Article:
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Clinical Images  |   July 2017
Hematemesis Caused by Forgotten Corrective Device
Author Notes
  • From the Department of Gastroenterology at McLaren-Greater Lansing Hospital (Dr An) in Michigan and the Michigan Gastroenterology Institute (Dr Ahmad) in East Lansing. 
  • Financial Disclosures: 
  • None reported. 
  • Support: None reported. 
  •  *Address correspondence to In Chul An, DO, McLauren-Greater Lansing Hospital, 401 W Greenlawn Ave, Lansing, MI 48910-2819. E-mail: tyler.an18@gmail.com
     
Article Information
Gastroenterology / Imaging / Clinical Images
Clinical Images   |   July 2017
Hematemesis Caused by Forgotten Corrective Device
The Journal of the American Osteopathic Association, July 2017, Vol. 117, 480. doi:10.7556/jaoa.2017.097
The Journal of the American Osteopathic Association, July 2017, Vol. 117, 480. doi:10.7556/jaoa.2017.097
A 77-year-old woman presented to the emergency department with acute abdominal pain, coffee-ground emesis, and melena. Her medical history included type 2 diabetes mellitus, a hiatal hernia that was repaired more than 20 years prior, and pulmonary embolism. Her current medication included anticoagulation therapy to prevent pulmonary embolisms. Her vital signs were normal, but she appeared pale. A complete blood cell count showed a hemoglobin level of 7.8 g/dL. Esophagogastroduodenoscopy revealed old blood clots in the patient's stomach and foreign material in the gastric fundus with an ischemic ulcer (image A). A computed tomographic scan of her abdomen revealed an abnormally positioned Angelchik prosthesis, from her previous hiatal hernia repair, eroding into her gastric fundus without pneumoperitoneum (image B, arrow). Anticoagulation therapy was discontinued, and an inferior vena cava filter was placed. The patient remained stable and was discharged 4 days after admission with recommendation for outpatient evaluation and prosthesis removal.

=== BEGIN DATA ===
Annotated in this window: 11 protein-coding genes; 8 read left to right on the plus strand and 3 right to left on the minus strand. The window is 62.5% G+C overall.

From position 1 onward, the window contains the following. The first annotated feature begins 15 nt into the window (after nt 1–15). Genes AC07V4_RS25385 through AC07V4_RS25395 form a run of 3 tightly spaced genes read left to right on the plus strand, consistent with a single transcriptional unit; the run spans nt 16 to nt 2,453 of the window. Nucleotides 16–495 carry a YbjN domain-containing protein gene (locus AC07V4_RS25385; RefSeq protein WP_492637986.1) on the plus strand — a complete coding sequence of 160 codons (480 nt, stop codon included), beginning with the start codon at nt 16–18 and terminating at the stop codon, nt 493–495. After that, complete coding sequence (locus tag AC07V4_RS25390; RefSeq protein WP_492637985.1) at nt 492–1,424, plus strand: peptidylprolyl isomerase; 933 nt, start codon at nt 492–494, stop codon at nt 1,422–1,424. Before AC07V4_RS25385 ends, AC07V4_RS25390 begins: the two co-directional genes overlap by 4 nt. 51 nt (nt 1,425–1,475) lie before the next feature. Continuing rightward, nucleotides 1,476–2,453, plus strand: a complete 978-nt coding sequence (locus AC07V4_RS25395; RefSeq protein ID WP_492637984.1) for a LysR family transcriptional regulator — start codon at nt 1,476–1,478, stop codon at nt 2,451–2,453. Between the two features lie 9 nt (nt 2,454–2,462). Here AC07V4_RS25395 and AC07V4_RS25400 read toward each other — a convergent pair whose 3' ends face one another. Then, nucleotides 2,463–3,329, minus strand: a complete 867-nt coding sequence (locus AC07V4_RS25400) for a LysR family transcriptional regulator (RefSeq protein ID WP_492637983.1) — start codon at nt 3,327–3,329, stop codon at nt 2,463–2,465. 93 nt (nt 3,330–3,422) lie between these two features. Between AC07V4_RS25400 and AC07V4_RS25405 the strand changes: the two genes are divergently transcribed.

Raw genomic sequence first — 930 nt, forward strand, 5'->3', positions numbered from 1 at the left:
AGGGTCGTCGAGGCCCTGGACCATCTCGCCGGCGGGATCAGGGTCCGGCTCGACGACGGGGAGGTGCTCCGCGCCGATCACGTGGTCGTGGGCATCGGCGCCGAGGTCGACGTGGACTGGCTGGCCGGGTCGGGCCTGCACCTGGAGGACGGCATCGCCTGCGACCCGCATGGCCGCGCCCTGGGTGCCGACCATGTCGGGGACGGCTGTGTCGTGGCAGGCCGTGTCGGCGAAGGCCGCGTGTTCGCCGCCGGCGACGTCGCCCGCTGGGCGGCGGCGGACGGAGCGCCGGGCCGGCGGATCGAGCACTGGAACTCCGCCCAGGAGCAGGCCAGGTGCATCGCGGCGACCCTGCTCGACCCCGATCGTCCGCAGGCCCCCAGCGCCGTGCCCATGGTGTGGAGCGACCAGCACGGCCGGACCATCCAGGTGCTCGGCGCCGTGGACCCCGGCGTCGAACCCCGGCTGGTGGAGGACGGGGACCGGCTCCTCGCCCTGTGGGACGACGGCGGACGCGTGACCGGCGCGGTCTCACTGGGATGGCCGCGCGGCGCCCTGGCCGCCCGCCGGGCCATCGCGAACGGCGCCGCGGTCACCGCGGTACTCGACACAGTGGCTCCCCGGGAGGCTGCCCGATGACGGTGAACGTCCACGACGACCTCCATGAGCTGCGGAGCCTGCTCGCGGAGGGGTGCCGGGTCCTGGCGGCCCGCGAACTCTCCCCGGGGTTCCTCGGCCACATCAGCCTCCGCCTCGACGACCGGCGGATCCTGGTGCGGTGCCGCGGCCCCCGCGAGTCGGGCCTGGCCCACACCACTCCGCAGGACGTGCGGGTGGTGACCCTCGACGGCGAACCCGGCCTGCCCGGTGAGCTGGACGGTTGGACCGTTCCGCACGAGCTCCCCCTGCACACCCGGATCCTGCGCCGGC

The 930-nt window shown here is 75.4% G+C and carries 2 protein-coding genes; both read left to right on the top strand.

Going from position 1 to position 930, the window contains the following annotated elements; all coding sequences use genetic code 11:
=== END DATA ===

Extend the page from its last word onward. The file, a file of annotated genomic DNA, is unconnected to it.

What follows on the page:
The Angelchik prosthesis is a C-shaped silicon ring developed in 1979 to fit across the gastroesophageal junction to manage gastroesophageal reflux disease and hiatal hernia.1 Its use has been discontinued because of high rates of dysphagia, prosthesis migration and erosion, and development of esophageal adenocarcinoma from persistent acid reflux.2,3 
References
Angelchik JP, Cohen R. A new surgical procedure for the treatment of gastroesophageal reflux and hiatal hernia. Surg Gynecol Obstet. 1979;148(2):246-248. [PubMed]
Shetty VD, Thrumurthy SG, Pursnani KG, Ward JB, Mughal MM. Angelchik prosthesis with oesophageal adenocarcinoma: our surgical approach. Ann R Coll Surg Engl. 2010;92(5):W64-W68. doi: 10.1308/147870810X12699662980835 [CrossRef] [PubMed]
Mercer SJ, Toh SK, Somers SS. Esophageal adenocarcinoma developing above an Angelchik prosthesis. Dis Esophagus. 2007;20(6):546-548. [CrossRef] [PubMed]